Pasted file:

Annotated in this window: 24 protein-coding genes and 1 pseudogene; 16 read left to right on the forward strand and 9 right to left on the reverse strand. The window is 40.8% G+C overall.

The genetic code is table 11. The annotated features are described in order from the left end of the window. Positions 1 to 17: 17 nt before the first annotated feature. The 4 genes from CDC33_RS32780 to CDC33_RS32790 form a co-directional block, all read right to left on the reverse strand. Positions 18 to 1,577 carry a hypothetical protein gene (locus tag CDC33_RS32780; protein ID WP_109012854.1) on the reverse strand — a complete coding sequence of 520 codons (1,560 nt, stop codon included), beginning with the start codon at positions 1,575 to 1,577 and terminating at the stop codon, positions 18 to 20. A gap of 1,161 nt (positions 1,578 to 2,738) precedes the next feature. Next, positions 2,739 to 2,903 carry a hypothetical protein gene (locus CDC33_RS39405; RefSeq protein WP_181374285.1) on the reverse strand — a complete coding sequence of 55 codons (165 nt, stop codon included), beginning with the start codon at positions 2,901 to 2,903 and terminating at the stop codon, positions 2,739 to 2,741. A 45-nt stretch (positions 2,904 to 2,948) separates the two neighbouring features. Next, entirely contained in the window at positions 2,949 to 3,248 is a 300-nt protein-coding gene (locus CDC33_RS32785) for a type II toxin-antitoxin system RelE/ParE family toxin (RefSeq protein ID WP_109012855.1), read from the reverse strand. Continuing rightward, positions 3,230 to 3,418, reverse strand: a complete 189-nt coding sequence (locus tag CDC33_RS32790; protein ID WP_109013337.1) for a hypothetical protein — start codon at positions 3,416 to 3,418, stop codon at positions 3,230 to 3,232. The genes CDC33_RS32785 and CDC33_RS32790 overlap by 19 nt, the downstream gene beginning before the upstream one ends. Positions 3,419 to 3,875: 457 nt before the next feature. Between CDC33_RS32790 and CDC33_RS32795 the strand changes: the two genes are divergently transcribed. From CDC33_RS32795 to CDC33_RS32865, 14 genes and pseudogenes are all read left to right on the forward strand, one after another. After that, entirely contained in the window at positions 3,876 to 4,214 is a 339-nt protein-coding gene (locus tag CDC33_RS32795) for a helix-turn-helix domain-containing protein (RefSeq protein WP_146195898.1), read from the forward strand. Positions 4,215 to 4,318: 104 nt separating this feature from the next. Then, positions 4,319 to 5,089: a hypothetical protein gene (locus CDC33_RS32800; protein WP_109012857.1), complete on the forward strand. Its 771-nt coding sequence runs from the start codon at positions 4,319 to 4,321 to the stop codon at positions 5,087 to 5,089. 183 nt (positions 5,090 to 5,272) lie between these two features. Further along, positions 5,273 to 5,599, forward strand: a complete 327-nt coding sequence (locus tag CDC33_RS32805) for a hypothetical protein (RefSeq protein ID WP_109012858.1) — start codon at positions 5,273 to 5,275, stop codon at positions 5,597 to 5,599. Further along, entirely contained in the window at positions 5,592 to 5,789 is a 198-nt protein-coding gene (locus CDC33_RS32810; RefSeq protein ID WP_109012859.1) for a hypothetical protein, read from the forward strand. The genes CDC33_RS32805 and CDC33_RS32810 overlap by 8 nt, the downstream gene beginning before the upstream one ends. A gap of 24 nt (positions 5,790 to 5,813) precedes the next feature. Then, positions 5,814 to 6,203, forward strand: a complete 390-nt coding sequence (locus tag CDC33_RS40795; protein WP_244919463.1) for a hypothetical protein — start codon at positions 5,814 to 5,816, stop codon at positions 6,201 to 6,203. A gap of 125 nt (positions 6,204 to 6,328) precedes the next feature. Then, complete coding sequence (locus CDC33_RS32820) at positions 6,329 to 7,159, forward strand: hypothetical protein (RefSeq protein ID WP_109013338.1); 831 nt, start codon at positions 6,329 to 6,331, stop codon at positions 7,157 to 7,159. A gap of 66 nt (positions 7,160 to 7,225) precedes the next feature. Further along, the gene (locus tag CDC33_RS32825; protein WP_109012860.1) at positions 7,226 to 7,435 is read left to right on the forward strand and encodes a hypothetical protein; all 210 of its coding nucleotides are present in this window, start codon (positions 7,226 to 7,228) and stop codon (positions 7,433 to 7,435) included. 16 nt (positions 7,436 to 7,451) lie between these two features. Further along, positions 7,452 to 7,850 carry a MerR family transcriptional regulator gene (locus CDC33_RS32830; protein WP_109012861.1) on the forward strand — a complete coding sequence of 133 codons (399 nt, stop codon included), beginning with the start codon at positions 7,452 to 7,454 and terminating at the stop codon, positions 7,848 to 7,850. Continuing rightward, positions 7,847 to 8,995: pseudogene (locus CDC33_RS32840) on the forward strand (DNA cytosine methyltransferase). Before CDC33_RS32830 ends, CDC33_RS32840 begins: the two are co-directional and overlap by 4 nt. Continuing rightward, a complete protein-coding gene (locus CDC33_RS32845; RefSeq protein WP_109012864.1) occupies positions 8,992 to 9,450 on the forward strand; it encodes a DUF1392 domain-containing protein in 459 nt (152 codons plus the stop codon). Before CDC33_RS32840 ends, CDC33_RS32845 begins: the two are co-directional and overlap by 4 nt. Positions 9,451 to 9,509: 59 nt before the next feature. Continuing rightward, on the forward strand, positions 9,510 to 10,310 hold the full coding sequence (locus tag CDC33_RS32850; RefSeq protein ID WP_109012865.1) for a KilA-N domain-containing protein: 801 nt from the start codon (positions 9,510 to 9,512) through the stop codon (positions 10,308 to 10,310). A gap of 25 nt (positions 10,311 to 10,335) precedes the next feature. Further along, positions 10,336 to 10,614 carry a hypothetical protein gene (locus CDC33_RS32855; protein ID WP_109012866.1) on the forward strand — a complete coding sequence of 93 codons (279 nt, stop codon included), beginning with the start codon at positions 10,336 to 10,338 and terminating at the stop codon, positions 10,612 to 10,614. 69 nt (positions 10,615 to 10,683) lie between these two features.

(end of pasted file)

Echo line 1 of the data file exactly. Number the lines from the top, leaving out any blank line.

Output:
Annotated in this window: 24 protein-coding genes and 1 pseudogene; 16 read left to right on the forward strand and 9 right to left on the reverse strand. The window is 40.8% G+C overall.